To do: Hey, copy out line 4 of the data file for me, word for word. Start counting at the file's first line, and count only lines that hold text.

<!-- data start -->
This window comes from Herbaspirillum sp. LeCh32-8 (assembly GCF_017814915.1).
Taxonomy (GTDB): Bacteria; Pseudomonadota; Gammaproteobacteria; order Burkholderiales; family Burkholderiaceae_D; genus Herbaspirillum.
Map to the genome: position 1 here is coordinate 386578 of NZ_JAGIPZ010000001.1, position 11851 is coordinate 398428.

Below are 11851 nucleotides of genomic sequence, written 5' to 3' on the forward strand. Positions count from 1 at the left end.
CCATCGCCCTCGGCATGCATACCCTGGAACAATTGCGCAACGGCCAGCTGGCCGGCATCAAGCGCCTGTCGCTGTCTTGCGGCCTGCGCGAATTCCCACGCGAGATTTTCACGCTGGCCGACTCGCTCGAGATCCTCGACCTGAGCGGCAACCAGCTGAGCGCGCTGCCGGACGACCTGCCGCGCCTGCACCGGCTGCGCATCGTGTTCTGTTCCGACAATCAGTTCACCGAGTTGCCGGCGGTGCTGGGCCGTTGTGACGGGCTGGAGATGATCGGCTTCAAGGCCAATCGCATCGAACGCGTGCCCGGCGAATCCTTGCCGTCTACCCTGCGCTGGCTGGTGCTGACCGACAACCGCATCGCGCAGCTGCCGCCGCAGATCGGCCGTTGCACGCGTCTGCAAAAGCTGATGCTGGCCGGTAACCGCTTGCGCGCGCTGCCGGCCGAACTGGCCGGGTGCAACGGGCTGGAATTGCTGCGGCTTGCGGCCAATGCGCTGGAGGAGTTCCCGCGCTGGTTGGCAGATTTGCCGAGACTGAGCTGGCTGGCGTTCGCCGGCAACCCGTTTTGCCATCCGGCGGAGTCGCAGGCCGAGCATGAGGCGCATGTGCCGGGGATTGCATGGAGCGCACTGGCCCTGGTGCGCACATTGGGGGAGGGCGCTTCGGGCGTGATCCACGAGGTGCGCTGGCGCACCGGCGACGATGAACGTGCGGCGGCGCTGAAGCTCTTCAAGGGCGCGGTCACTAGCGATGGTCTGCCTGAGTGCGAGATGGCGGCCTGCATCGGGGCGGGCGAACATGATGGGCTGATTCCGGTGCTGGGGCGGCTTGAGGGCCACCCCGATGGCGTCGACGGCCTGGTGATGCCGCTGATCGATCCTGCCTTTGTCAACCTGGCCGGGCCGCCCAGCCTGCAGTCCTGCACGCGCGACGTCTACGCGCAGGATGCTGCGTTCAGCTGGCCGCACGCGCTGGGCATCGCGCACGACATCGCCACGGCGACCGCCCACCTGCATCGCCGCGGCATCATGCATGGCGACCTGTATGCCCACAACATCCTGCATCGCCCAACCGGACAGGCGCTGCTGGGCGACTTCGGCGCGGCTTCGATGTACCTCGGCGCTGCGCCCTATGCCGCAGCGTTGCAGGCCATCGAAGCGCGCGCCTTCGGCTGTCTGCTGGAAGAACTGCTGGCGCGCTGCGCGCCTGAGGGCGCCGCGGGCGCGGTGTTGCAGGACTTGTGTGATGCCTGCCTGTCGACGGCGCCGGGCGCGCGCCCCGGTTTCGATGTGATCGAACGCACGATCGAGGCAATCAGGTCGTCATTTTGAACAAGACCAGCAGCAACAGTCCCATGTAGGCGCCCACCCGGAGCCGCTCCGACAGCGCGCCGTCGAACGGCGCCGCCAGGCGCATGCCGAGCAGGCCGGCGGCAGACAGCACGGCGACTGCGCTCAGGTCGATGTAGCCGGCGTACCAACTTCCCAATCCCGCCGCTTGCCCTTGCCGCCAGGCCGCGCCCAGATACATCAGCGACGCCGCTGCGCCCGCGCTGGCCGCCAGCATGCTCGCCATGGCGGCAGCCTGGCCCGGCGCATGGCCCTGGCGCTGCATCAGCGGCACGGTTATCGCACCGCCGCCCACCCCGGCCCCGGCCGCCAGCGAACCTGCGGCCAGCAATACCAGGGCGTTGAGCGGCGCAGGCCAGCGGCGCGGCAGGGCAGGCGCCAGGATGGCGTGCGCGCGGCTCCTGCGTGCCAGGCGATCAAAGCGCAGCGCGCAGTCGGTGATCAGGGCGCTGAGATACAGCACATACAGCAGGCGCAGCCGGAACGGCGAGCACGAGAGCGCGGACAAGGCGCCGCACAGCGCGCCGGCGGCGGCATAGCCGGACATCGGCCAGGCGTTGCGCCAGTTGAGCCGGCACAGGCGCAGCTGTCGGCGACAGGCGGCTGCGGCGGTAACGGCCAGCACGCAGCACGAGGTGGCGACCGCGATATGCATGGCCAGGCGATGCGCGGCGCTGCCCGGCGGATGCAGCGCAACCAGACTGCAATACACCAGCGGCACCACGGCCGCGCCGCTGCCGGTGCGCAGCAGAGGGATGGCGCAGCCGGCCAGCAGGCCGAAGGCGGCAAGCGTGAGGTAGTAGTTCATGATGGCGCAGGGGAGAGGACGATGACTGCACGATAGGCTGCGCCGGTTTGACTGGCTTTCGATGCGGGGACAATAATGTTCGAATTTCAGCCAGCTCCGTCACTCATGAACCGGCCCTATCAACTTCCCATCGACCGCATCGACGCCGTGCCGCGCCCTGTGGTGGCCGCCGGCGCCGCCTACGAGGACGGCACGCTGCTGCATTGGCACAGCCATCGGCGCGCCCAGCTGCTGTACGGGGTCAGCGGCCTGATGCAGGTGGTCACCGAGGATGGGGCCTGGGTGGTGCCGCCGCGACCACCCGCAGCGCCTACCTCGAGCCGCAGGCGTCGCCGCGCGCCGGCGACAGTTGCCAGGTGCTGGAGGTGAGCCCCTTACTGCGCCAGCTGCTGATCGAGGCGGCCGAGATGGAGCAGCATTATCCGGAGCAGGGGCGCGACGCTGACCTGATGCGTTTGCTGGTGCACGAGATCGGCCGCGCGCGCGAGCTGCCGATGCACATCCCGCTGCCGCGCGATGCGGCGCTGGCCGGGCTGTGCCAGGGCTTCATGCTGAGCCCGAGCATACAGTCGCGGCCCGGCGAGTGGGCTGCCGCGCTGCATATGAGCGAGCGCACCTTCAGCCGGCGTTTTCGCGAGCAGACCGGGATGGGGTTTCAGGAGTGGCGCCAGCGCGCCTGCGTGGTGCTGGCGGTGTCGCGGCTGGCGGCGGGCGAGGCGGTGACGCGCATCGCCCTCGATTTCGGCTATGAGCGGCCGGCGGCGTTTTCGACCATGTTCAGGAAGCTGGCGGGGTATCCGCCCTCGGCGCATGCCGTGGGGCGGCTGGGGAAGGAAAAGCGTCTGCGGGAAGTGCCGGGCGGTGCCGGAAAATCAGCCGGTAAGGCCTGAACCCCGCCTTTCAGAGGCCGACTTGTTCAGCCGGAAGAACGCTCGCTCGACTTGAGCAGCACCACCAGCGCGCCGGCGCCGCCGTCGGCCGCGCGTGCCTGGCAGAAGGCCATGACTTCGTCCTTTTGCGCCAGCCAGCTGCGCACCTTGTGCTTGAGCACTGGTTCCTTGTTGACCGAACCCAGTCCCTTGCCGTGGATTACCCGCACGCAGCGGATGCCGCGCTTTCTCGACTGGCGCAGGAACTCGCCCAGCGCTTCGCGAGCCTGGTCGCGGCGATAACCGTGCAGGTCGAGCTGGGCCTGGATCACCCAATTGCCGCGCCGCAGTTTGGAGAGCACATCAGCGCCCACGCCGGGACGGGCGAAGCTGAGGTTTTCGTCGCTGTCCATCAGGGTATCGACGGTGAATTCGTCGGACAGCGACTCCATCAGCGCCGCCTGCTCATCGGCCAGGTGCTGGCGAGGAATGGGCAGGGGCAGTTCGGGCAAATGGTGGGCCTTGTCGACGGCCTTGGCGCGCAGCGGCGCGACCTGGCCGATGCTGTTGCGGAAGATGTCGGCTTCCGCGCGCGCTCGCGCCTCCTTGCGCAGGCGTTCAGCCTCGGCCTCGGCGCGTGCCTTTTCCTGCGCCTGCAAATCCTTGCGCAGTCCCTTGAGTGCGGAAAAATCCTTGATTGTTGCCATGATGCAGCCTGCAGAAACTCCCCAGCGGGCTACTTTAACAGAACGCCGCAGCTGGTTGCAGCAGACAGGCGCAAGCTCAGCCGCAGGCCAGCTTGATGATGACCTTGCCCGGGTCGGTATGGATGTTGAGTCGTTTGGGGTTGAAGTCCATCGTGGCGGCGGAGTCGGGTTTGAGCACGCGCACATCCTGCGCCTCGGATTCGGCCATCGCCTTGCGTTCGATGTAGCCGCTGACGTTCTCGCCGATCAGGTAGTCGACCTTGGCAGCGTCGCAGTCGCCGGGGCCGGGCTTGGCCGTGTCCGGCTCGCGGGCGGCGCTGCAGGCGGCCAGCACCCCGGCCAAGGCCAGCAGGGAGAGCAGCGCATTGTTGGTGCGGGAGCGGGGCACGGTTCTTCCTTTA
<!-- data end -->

Below are 11851 nucleotides of genomic sequence, written 5' to 3' on the forward strand. Positions count from 1 at the left end.